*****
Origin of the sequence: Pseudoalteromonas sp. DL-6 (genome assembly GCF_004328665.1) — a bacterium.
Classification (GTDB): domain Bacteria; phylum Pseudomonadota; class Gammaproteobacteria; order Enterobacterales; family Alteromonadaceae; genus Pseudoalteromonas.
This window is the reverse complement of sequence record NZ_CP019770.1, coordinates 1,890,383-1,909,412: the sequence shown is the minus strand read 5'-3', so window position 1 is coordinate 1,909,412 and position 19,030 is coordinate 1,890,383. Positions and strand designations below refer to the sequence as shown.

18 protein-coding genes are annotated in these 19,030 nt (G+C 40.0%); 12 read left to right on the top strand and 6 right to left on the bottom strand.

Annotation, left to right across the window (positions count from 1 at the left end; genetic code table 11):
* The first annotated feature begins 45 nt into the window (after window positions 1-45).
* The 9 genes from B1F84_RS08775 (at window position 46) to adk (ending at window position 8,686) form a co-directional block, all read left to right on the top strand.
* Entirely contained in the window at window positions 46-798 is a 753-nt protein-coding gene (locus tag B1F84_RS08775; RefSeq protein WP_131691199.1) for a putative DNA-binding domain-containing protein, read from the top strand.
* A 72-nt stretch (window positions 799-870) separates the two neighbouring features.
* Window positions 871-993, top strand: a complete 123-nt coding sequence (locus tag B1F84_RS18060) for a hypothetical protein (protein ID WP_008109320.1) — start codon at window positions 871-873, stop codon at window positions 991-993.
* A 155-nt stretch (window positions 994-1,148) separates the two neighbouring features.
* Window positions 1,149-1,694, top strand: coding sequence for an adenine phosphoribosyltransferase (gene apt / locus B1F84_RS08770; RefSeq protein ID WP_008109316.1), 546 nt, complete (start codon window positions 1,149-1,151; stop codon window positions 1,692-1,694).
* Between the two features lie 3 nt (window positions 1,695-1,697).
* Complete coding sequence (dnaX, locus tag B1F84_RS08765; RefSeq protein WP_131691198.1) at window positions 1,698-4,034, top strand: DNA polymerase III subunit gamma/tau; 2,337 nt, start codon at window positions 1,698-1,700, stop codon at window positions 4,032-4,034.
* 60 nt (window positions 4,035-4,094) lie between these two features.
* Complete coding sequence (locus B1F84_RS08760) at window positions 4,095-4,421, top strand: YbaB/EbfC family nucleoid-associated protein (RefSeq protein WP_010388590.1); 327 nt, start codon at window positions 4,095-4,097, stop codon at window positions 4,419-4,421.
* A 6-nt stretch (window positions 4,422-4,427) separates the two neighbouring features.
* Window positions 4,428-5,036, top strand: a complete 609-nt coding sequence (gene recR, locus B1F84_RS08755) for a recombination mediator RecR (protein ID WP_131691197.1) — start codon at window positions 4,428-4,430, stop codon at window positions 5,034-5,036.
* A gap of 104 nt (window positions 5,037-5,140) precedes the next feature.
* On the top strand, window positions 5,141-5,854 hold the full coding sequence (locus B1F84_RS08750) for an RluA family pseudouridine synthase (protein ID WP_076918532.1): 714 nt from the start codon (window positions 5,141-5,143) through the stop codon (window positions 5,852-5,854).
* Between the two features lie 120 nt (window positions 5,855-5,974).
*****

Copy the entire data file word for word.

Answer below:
Origin of the sequence: Pseudoalteromonas sp. DL-6 (genome assembly GCF_004328665.1) — a bacterium.
Classification (GTDB): domain Bacteria; phylum Pseudomonadota; class Gammaproteobacteria; order Enterobacterales; family Alteromonadaceae; genus Pseudoalteromonas.
This window is the reverse complement of sequence record NZ_CP019770.1, coordinates 1,890,383-1,909,412: the sequence shown is the minus strand read 5'-3', so window position 1 is coordinate 1,909,412 and position 19,030 is coordinate 1,890,383. Positions and strand designations below refer to the sequence as shown.

18 protein-coding genes are annotated in these 19,030 nt (G+C 40.0%); 12 read left to right on the top strand and 6 right to left on the bottom strand.

Annotation, left to right across the window (positions count from 1 at the left end; genetic code table 11):
* The first annotated feature begins 45 nt into the window (after window positions 1-45).
* The 9 genes from B1F84_RS08775 (at window position 46) to adk (ending at window position 8,686) form a co-directional block, all read left to right on the top strand.
* Entirely contained in the window at window positions 46-798 is a 753-nt protein-coding gene (locus tag B1F84_RS08775; RefSeq protein WP_131691199.1) for a putative DNA-binding domain-containing protein, read from the top strand.
* A 72-nt stretch (window positions 799-870) separates the two neighbouring features.
* Window positions 871-993, top strand: a complete 123-nt coding sequence (locus tag B1F84_RS18060) for a hypothetical protein (protein ID WP_008109320.1) — start codon at window positions 871-873, stop codon at window positions 991-993.
* A 155-nt stretch (window positions 994-1,148) separates the two neighbouring features.
* Window positions 1,149-1,694, top strand: coding sequence for an adenine phosphoribosyltransferase (gene apt / locus B1F84_RS08770; RefSeq protein ID WP_008109316.1), 546 nt, complete (start codon window positions 1,149-1,151; stop codon window positions 1,692-1,694).
* Between the two features lie 3 nt (window positions 1,695-1,697).
* Complete coding sequence (dnaX, locus tag B1F84_RS08765; RefSeq protein WP_131691198.1) at window positions 1,698-4,034, top strand: DNA polymerase III subunit gamma/tau; 2,337 nt, start codon at window positions 1,698-1,700, stop codon at window positions 4,032-4,034.
* 60 nt (window positions 4,035-4,094) lie between these two features.
* Complete coding sequence (locus B1F84_RS08760) at window positions 4,095-4,421, top strand: YbaB/EbfC family nucleoid-associated protein (RefSeq protein WP_010388590.1); 327 nt, start codon at window positions 4,095-4,097, stop codon at window positions 4,419-4,421.
* A 6-nt stretch (window positions 4,422-4,427) separates the two neighbouring features.
* Window positions 4,428-5,036, top strand: a complete 609-nt coding sequence (gene recR, locus B1F84_RS08755) for a recombination mediator RecR (protein ID WP_131691197.1) — start codon at window positions 4,428-4,430, stop codon at window positions 5,034-5,036.
* A gap of 104 nt (window positions 5,037-5,140) precedes the next feature.
* On the top strand, window positions 5,141-5,854 hold the full coding sequence (locus B1F84_RS08750) for an RluA family pseudouridine synthase (protein ID WP_076918532.1): 714 nt from the start codon (window positions 5,141-5,143) through the stop codon (window positions 5,852-5,854).
* Between the two features lie 120 nt (window positions 5,855-5,974).